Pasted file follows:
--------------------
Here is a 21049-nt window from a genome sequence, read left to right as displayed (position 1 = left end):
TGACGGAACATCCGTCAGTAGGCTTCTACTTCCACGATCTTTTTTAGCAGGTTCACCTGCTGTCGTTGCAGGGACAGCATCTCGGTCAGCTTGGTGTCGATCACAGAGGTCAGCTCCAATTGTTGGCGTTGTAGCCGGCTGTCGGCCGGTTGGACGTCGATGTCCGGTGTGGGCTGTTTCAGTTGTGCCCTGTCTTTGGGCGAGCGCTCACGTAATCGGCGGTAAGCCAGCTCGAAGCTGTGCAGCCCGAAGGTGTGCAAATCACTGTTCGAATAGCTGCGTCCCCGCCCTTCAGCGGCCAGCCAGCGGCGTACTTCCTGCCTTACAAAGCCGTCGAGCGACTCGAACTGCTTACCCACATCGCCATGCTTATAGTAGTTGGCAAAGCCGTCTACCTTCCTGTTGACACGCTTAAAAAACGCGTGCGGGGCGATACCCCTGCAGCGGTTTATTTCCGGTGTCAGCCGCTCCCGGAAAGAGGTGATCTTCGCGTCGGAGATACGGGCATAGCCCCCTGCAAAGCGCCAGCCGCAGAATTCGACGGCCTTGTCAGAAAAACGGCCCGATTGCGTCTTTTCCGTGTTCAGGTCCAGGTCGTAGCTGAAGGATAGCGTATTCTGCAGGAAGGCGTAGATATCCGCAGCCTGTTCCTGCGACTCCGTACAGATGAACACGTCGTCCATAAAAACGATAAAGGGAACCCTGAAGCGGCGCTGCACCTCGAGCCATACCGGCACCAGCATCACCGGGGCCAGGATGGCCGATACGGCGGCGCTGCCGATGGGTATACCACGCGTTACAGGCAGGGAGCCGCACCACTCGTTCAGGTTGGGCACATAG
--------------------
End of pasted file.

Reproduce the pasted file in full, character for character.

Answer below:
Here is a 21049-nt window from a genome sequence, read left to right as displayed (position 1 = left end):
TGACGGAACATCCGTCAGTAGGCTTCTACTTCCACGATCTTTTTTAGCAGGTTCACCTGCTGTCGTTGCAGGGACAGCATCTCGGTCAGCTTGGTGTCGATCACAGAGGTCAGCTCCAATTGTTGGCGTTGTAGCCGGCTGTCGGCCGGTTGGACGTCGATGTCCGGTGTGGGCTGTTTCAGTTGTGCCCTGTCTTTGGGCGAGCGCTCACGTAATCGGCGGTAAGCCAGCTCGAAGCTGTGCAGCCCGAAGGTGTGCAAATCACTGTTCGAATAGCTGCGTCCCCGCCCTTCAGCGGCCAGCCAGCGGCGTACTTCCTGCCTTACAAAGCCGTCGAGCGACTCGAACTGCTTACCCACATCGCCATGCTTATAGTAGTTGGCAAAGCCGTCTACCTTCCTGTTGACACGCTTAAAAAACGCGTGCGGGGCGATACCCCTGCAGCGGTTTATTTCCGGTGTCAGCCGCTCCCGGAAAGAGGTGATCTTCGCGTCGGAGATACGGGCATAGCCCCCTGCAAAGCGCCAGCCGCAGAATTCGACGGCCTTGTCAGAAAAACGGCCCGATTGCGTCTTTTCCGTGTTCAGGTCCAGGTCGTAGCTGAAGGATAGCGTATTCTGCAGGAAGGCGTAGATATCCGCAGCCTGTTCCTGCGACTCCGTACAGATGAACACGTCGTCCATAAAAACGATAAAGGGAACCCTGAAGCGGCGCTGCACCTCGAGCCATACCGGCACCAGCATCACCGGGGCCAGGATGGCCGATACGGCGGCGCTGCCGATGGGTATACCACGCGTTACAGGCAGGGAGCCGCACCACTCGTTCAGGTTGGGCACATAG